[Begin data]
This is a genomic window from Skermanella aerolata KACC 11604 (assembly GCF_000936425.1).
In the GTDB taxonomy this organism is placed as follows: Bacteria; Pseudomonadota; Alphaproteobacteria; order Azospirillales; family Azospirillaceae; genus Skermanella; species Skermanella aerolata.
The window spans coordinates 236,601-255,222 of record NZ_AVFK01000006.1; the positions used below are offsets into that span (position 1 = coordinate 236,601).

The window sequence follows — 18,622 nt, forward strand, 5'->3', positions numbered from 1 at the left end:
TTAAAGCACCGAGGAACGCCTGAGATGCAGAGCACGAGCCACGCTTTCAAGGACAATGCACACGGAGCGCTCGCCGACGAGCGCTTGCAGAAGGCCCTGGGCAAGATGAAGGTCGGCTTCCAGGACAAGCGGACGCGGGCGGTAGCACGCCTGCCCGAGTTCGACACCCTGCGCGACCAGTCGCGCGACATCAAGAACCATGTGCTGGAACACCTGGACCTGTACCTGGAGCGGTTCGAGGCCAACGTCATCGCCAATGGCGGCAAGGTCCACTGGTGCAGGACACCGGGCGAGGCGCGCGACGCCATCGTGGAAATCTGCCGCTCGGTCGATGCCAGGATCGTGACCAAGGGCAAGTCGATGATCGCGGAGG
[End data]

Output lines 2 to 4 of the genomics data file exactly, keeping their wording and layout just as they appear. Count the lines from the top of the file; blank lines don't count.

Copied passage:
In the GTDB taxonomy this organism is placed as follows: Bacteria; Pseudomonadota; Alphaproteobacteria; order Azospirillales; family Azospirillaceae; genus Skermanella; species Skermanella aerolata.
The window spans coordinates 236,601-255,222 of record NZ_AVFK01000006.1; the positions used below are offsets into that span (position 1 = coordinate 236,601).

The window sequence follows — 18,622 nt, forward strand, 5'->3', positions numbered from 1 at the left end: